having worked on more than a few of these systems and found a few issues constantly popping up, In New Zealand
we receive cruisers after a diagonal crossing (usually from west coast
USA or panama) of the pacific, couldnt get a harsher case of constant use if you tried. The danfoss compressors are a bloody sturdy wee beast to say the least, problems arise mostly from installation
or air ingress to internals, air contains moisture which in turn clogs capillary tubes, creates acids and sludge etc etc . The capillary tube used is really quite tiny and takes bugger all to block therefore the total absence of air and other contaminants is critical. Have found on more than one instance where the system contained considerable noncondensables, whether this was a result of a factory/ manufacturers issue or due to instalation etc is not always clear, one thing that is clear though is that the connectors will in time leak, and in all reality most when installed never come out unless it's for troubleshooting/ maintenance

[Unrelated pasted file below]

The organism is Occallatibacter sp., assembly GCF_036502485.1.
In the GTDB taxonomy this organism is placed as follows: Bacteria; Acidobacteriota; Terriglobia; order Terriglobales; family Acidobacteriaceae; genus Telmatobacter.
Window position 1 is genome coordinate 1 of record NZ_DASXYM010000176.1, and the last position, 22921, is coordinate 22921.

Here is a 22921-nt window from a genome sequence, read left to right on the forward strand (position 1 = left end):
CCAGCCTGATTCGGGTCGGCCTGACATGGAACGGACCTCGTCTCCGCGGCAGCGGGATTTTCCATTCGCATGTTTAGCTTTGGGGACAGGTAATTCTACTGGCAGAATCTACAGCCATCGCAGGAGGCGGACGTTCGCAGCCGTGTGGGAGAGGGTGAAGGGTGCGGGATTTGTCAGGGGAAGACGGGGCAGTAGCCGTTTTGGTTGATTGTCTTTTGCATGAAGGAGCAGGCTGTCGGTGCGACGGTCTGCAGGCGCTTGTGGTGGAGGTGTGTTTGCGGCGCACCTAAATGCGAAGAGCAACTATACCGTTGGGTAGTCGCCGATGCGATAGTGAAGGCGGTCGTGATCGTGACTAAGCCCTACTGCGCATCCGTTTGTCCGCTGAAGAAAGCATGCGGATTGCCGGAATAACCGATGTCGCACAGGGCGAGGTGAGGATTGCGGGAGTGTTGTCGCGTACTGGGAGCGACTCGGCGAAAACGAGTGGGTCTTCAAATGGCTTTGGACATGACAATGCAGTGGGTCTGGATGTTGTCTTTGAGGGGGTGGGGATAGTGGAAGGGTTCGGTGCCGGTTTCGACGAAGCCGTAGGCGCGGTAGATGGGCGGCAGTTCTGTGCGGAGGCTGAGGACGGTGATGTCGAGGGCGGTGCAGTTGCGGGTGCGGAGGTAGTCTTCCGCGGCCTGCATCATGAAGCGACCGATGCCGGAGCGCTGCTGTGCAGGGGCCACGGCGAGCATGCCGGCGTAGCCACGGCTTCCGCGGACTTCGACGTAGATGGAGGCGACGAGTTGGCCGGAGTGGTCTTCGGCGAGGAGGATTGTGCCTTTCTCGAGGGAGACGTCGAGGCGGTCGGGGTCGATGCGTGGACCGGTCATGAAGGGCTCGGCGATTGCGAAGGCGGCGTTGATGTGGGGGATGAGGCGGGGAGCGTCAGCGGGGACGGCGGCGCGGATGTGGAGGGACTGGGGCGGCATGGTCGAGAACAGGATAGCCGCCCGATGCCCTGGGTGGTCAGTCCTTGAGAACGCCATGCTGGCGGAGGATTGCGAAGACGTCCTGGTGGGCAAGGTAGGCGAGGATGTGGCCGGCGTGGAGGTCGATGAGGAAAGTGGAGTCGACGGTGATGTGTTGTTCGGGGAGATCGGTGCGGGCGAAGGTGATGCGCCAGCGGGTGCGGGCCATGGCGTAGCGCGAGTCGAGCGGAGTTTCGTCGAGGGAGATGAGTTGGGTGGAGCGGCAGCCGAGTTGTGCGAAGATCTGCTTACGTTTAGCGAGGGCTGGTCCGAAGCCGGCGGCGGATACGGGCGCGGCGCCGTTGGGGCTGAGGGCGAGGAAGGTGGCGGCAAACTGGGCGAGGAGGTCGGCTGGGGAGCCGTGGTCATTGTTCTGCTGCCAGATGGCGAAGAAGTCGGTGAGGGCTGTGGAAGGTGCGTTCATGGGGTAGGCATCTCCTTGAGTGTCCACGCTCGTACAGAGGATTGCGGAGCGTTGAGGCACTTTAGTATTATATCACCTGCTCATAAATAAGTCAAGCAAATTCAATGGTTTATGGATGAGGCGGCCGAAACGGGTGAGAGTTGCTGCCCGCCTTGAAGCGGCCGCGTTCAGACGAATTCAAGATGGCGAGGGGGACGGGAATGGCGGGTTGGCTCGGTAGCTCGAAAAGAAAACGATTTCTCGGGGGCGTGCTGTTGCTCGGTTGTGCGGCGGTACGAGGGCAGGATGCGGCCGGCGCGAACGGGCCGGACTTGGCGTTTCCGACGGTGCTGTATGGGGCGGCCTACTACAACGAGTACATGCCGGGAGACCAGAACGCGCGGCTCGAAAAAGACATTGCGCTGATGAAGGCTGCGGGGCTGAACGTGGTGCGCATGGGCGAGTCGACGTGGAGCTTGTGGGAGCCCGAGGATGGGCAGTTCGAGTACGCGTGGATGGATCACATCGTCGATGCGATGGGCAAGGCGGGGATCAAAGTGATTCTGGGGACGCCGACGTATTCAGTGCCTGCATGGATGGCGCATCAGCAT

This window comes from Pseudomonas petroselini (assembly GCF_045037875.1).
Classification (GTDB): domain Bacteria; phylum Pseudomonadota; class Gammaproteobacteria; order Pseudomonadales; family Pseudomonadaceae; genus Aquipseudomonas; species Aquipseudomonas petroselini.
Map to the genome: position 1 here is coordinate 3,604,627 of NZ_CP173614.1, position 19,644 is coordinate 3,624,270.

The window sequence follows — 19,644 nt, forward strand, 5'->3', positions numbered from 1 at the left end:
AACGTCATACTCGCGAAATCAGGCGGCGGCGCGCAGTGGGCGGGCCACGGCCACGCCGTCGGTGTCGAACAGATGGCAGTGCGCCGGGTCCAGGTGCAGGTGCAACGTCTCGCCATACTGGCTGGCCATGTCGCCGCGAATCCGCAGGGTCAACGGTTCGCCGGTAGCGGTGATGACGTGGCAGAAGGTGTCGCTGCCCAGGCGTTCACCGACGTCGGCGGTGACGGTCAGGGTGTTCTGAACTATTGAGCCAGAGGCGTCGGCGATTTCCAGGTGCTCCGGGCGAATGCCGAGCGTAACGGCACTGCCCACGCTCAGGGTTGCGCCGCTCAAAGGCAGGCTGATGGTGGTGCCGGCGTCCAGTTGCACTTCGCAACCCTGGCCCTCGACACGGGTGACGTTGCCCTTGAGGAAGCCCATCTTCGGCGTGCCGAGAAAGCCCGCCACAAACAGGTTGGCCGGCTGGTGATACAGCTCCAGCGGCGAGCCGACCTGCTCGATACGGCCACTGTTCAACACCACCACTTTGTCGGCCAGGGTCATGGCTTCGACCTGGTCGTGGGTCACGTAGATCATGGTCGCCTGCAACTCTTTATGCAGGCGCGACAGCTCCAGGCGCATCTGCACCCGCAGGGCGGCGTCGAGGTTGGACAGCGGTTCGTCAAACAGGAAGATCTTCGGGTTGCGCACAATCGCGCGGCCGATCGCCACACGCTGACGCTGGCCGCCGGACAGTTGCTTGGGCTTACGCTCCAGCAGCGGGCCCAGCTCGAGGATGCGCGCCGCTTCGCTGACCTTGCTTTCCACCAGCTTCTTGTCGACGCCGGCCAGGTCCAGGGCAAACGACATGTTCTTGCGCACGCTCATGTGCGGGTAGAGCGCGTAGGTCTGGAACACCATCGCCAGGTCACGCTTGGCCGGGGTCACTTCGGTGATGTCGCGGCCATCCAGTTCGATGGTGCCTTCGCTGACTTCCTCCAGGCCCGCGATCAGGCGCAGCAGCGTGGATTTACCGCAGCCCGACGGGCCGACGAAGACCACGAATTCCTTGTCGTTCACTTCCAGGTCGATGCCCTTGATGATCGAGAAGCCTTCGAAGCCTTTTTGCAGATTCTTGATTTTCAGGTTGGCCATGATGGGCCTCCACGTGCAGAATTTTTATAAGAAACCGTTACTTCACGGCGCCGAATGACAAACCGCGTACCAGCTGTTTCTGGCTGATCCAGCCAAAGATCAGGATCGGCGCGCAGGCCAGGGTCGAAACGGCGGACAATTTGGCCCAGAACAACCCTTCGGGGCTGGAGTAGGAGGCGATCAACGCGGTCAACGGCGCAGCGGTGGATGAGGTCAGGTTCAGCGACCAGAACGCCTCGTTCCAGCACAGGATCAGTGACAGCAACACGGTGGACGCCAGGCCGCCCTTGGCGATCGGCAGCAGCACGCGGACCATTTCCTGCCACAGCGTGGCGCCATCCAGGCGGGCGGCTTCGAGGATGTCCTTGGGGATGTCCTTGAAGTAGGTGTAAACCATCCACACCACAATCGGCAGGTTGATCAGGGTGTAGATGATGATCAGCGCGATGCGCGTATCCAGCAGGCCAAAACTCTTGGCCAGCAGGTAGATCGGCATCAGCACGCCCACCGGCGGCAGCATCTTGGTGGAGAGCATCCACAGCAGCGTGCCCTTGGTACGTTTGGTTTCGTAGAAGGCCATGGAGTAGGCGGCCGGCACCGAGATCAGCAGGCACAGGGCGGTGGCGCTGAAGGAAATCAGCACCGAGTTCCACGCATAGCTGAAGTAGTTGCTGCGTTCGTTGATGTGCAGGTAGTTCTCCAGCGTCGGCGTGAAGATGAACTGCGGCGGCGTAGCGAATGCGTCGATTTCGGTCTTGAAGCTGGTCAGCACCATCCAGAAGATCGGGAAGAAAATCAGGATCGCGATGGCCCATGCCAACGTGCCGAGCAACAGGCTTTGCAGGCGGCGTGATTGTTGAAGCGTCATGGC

issues, have also found the seal when disconnected can and will leak so why bother having them there !!
Another issue that Richard mentioned a while back is with regards to fans and electrics, even though your unit is " keel cooled" the compressor still requires a small fan to flow cooling air over the electrics and remove some compressor mechanical heat I would advise to fit one as it does make a helluva difference.
Thermostats can be roughly fine tuned for hysteresis (diff between switch off and switch on) by partially insulating the thermostat capillary with thin plastic tube leaving the evaporator end of it exposed where it contacts
My recomendation would be to
1/ remove refrigerant charge and weld out ALL connectors and change the drier
2/ Vacuum the system for 12hrs(overnight) minimum
3/ Make sure there is a fan at the compressor (cools electrics and does to a degree remove mechanical compressor heat
4/ add recomended charge of 134A ( have found everything from R12 to R404a and in one instance R22 in these systems)
5/ cover thermostat capillary with thin plastic tube completely except where it contacts the evaporator
6/ discard original access port cap and replace with 1/4" flarenut and flare bonnet ( make sure that "whoever" checks the access valve doesn't leak after gauge removal)
That should give you a totally sealed system with few if any weakpoints...............enjoy